planted seedlings of pickling cucumbers grown last spring in the lesson given by Chris Etapa [bc041205.html], and he harvested pickles from them this summer. He used these to make homemade pickles. Pickling is a natural fermentation process that is used to make fermented cabbage and other fermented vegetables as well as silage. It demonstrates lessons in both microbiology and biochemistry. The pickling cucumbers have a natural bacterial flora that is fairly complicated. The cucumbers are sliced and placed into brine and then sealed. The brine (high salt) inhibits growth of "spoilage" microorganisms but allows growth of Lactobacilli, which ferment sugars in the fruit (also in cabbage, beets, silage, etc.) into lactic acid by a particular fermentation pathway. Eventually, the pH drops so far due to the acid production that the Lactobacilli die. But by this time (7- 14 days, depending on the temperature at which the jars are stored), the pickles are done. One brine recipe is given here:

Apparently, the vinegar lowers the pH, also favoring growth of the Lactobacilli and inhibiting that of the spoilage bacteria.  The discussion went on as to how to make silage/ensilage from corn, sorghum cane, and even sugar cane --- in all cases you must harvest and dice up the the plant material while it is still green!  For details for non-farmers, see The Columbia Encyclopedia website [http://www.bartleby.com/65/si/silage.html], from which the following is extracted:
"Silage or Ensilage:  succulent, moist feed made by storing a green crop in a silo. The crop most used for silage is corn; others are sorghum, sunflowers, legumes, and grass. In a sealed silo, typically in the past a tall cylindrical structure but often today in a surface pile covered tightly with heavy-gauge plastic, the crop ferments for about one month. This fermentation process, called ensiling, produces acids and consumes the oxygen in the silo, preserving the plant material. In pit ensiling, compacted silage ferments in an unsealed underground enclosure. Silage replaces or supplements hay for cattle, horses, and sheep. It is rich in carotene, an important source of vitamin A. A machine called an ensilage harvester cuts and chops the crop in one operation, preparing it for storage in the silo."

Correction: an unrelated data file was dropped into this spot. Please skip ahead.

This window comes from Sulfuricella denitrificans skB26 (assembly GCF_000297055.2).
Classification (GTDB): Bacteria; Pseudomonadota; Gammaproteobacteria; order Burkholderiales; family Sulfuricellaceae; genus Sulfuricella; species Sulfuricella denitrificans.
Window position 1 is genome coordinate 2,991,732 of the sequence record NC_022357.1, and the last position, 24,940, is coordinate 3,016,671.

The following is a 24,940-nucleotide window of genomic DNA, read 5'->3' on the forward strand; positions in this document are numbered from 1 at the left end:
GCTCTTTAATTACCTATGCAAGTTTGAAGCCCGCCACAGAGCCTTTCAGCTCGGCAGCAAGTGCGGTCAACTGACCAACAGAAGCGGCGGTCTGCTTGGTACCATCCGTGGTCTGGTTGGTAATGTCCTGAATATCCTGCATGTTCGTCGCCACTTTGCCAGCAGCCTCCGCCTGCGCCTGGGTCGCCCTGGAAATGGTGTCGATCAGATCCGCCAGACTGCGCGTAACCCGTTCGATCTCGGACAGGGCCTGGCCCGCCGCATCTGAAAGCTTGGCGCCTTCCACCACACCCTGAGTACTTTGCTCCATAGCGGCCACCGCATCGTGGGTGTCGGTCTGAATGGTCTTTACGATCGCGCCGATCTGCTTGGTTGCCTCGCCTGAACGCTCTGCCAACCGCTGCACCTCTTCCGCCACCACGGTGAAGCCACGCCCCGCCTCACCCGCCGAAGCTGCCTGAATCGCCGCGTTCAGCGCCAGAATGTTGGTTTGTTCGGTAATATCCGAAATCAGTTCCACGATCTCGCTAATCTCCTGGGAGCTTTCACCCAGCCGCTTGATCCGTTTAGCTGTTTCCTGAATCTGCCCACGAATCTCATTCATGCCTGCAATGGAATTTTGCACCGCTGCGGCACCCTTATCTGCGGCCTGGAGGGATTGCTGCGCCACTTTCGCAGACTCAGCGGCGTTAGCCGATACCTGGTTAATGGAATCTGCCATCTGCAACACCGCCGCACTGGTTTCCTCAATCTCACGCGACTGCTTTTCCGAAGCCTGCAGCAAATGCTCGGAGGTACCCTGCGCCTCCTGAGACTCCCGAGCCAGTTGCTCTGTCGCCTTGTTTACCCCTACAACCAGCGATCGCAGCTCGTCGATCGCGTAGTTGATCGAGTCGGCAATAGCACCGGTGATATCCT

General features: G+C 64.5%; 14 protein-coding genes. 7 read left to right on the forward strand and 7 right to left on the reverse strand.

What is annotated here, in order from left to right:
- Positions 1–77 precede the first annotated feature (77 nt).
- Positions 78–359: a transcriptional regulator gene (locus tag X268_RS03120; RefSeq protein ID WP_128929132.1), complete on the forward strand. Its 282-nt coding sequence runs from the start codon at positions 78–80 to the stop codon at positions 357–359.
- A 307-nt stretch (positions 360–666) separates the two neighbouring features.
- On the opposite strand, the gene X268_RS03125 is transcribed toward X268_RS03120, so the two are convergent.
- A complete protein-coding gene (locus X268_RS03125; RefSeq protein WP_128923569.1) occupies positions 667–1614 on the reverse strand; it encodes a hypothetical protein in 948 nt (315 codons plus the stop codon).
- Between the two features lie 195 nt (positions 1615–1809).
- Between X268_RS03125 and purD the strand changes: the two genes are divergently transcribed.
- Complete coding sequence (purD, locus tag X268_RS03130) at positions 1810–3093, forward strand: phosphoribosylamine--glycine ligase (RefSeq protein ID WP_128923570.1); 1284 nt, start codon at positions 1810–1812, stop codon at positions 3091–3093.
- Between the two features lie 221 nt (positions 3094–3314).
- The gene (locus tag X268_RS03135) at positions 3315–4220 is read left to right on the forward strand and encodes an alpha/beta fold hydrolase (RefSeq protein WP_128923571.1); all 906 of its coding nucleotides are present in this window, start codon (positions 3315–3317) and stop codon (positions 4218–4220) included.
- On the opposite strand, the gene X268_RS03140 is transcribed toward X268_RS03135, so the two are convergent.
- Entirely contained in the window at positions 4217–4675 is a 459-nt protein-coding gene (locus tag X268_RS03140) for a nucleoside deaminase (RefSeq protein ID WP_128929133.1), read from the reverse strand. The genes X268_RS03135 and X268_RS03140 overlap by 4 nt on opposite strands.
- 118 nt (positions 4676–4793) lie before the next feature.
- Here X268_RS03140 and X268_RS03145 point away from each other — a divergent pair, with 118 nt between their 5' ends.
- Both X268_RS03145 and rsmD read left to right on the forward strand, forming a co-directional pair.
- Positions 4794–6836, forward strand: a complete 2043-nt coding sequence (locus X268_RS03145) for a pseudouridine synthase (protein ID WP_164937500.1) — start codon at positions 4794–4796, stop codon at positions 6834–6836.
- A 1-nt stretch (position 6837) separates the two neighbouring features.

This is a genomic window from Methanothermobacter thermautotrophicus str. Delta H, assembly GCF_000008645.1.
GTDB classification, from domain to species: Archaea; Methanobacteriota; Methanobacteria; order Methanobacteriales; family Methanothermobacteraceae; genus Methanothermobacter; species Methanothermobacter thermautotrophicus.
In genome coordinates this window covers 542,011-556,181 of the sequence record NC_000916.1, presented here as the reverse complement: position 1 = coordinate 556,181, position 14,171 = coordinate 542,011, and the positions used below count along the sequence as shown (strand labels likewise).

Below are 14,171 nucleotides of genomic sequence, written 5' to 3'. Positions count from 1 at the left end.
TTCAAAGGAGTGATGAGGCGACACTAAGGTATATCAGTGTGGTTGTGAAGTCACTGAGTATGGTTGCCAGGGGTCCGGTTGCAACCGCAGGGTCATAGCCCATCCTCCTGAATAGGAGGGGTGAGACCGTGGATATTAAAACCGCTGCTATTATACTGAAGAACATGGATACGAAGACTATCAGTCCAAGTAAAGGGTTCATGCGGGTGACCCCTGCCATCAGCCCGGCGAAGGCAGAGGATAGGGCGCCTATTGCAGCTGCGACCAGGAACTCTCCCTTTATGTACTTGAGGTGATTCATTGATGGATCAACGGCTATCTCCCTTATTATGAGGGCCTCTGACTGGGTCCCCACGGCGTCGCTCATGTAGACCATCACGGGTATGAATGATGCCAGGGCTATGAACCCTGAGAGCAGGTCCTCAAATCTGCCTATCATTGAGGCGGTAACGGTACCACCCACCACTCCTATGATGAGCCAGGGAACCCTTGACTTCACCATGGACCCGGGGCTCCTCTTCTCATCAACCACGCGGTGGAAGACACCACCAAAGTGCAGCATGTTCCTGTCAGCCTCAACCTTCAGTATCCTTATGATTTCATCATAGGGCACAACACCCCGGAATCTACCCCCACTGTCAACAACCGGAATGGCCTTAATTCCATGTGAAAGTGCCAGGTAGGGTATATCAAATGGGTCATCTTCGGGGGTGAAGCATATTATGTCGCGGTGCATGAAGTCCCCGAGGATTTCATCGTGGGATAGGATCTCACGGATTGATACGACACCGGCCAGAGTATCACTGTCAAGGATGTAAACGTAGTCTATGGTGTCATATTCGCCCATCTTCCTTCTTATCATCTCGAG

Also, it was pointed out that the pickle man played a starring role in the 1988 film Crossing Delancey: [http://www.washingtonpost.com/wp-srv/style/longterm/movies/videos/crossingdelanceypghowe_a0b1bf.htm]. Thanks for the insights, Ben!

Charlotte Wood-Harrington (Gwendolyn Brooks HS, physics)          Cheap Constant Velocity Cars + Kinetics Problem
found an internet source for "flip over buggies"  [http://www.joissu.com], where they can be obtained at $1.29 each, in lots of 50.  They can also be ordered from Flinn Scientific [http://www.flinnsci.com/] for $ 7.95 each. They run on a C-cell battery, which is not included. These buggies travel along very straight paths, and are quite useful in showing and visualizing aspects of motion at constant speed.

Charlotte then talked about slopes and teaching slopes. Four volunteers each held a piece of PVC pipe about 8 cm in diameter that had been sliced in half lengthwise to produce troughs about 50 cm long. The team then was charged with producing a ramp that could roll a big super-ball into a tin can. This allowed the team to work together to adjust the slope of the four piece ramp to modify the speeds of the passage of the ball down the ramp. Eventually they got the ball into the can.  Neat ideas! Thanks, Charlotte.

Paul Fracaro (Joliet Central HS, math/physics)           Paper Plate Fractions + Whiteboard Demonstration
used paper plates to explore fractions. The thin (inexpensive) paper plates can be folded into halves, fourths, and eighths to demonstrate fractions. Then he used the same technique to show how he helps students understand better how to do simple additions and subtractions involving whole numbers and fractions, followed by additions and subtractions when the denominators are not the same.

Paul then showed us some white boards the size of typical letter paper printed with a rectangular grid, as well as X and Y axes. With markers, it is a convenient way for the students to graph. They are available from ETA Cuisinairehttp://www.etacuisenaire.com/. Neato!  Thanks, Paul.

Notes prepared by Ben Stark and Porter Johnson.